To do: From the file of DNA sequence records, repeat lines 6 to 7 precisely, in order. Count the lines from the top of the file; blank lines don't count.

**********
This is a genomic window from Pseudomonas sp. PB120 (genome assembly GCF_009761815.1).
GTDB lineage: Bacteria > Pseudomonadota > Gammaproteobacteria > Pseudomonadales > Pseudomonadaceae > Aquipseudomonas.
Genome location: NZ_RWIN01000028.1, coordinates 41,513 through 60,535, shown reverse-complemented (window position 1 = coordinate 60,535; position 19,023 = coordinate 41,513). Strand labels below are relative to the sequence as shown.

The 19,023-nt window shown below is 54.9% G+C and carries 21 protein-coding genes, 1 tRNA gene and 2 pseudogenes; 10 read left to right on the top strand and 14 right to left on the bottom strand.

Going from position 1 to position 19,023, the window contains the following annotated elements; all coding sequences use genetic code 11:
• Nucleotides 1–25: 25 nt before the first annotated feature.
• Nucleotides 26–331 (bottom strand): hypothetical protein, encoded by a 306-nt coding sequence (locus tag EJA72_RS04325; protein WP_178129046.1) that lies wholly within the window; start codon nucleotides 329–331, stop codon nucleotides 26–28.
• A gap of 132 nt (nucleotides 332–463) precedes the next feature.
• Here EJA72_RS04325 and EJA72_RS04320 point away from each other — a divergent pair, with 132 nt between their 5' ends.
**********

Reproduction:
• Nucleotides 1–25: 25 nt before the first annotated feature.
• Nucleotides 26–331 (bottom strand): hypothetical protein, encoded by a 306-nt coding sequence (locus tag EJA72_RS04325; protein WP_178129046.1) that lies wholly within the window; start codon nucleotides 329–331, stop codon nucleotides 26–28.